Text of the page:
As a competitive Irish dancer growing up, I had always been coached to have the perfect foot placement, most pointed toes, and even more so, the perfect turnout. Turnout is “considered to be the most important technical stylistic, and aesthetic characteristic of classical ballet,” and subsequent forms artistic dance and gymnastics. Perfect turnout is defined as 180 degrees at the foot placement. With this high pressure and demand from coaches on young athletes to achieve this perfection, compensatory patterns often develop. If not corrected early on, or even addressed through technique, hip, knee and low back issues arise. As a result, these patients frequent our clinics with often a multitude of impairments.
Research has dived deeper into injury prevention of the low back, hip, knee and foot that commonly occur with dancers and other aesthetic-based athletes.
Here are the facts:
One of the most common cited risk factors for injuries in dancers is misaligned or poorly controlled turnout
To achieve perfect turnout, dancers compensate by one of three factors:
Low back extension
Forced rotation at the lower leg
Rolling on to the inside of the foot to make the foot appear turned out
For every 1% increase of compensated turnout, there is a 9% increase of sustaining 2 to 2+ injuries
Due to the dynamic movement patterns in dance, turnout should be assessed in several dance positions in order to truly analyze injury risk, notably with ballet dancers and other aesthetic based sports. Practioners should address hip, knee and foot/ankle mobility and strength in order to determine where an athlete's imbalance may be coming from in order to develop proper training and corrections to prevent injury. With competing at the regional, national and world championship levels in Irish dance, I was coached and critiqued consistently on how my feet needed to remain turned out in each jump, turn and technical segment. However, reflecting back following my Physical Therapy education and Sports Residency, I saw that I had never been trained or educated on how to properly achieve this desired form through a proper strength or technique program. As a result, I found myself categorized with the dancers in this study – hip and low back pain, in addition to bilateral 5th metatarsal fractures, all within a span of several years. As a PT, I have a strong desire to assist young athletes so they may continue to dance to their highest potential, safely, and for long as they desire—I've personally felt the consequences that can occur!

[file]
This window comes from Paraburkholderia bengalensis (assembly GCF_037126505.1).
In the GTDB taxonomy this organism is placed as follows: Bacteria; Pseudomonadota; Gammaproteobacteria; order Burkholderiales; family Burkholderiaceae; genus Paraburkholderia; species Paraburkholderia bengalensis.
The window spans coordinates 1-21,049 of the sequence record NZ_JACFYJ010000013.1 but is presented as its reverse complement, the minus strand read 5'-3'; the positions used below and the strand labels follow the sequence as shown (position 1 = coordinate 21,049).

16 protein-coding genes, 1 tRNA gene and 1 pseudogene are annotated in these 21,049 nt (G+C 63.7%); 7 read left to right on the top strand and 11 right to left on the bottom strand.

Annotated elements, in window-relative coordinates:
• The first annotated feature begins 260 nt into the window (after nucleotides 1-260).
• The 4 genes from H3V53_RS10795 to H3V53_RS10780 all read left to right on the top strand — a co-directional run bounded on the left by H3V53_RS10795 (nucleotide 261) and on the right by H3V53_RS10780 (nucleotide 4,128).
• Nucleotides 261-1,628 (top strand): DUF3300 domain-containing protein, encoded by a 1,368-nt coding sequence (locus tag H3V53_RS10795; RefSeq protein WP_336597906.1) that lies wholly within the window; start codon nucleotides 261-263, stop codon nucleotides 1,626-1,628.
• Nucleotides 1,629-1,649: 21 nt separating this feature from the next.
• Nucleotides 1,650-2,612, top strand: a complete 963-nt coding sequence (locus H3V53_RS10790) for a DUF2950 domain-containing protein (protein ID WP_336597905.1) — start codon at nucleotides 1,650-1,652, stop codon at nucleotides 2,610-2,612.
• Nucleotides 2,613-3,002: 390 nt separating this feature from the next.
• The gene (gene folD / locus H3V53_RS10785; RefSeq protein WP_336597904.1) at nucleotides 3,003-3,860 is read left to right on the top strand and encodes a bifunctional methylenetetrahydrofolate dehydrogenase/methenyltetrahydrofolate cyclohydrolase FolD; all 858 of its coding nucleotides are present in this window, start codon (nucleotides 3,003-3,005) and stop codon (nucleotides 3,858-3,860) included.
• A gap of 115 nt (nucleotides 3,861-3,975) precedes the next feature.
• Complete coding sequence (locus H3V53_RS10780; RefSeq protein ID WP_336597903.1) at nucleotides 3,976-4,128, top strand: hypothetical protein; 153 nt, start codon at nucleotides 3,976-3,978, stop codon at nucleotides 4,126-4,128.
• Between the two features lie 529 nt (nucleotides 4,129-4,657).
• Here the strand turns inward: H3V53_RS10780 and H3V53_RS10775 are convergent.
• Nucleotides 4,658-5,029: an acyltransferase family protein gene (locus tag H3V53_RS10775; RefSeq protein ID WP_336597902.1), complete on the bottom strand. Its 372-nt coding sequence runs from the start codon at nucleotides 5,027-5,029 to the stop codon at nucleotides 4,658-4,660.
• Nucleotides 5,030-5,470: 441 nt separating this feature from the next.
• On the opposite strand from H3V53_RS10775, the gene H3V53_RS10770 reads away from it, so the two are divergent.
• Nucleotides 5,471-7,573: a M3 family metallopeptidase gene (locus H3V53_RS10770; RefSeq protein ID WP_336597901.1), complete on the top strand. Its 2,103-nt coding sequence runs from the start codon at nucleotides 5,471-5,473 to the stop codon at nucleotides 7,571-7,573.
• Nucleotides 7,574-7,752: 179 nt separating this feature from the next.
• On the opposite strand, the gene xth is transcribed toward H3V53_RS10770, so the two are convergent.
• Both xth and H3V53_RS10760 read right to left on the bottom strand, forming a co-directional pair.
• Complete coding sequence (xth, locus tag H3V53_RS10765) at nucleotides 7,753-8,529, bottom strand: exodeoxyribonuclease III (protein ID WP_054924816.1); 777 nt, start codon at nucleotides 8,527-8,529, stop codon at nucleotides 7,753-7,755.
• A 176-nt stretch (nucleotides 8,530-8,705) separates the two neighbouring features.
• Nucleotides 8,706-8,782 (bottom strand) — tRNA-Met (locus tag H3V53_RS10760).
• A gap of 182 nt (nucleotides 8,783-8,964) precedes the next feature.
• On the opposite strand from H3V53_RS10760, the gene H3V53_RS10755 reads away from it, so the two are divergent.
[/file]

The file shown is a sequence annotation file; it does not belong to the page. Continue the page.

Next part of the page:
If you have a child who plays sports and is very athletic, bring them into Physical Dimensions. We offer kids physical therapy that will pay off in the long run.
Dr. Lauren Hoppa is a physical therapist at Physical Dimensions.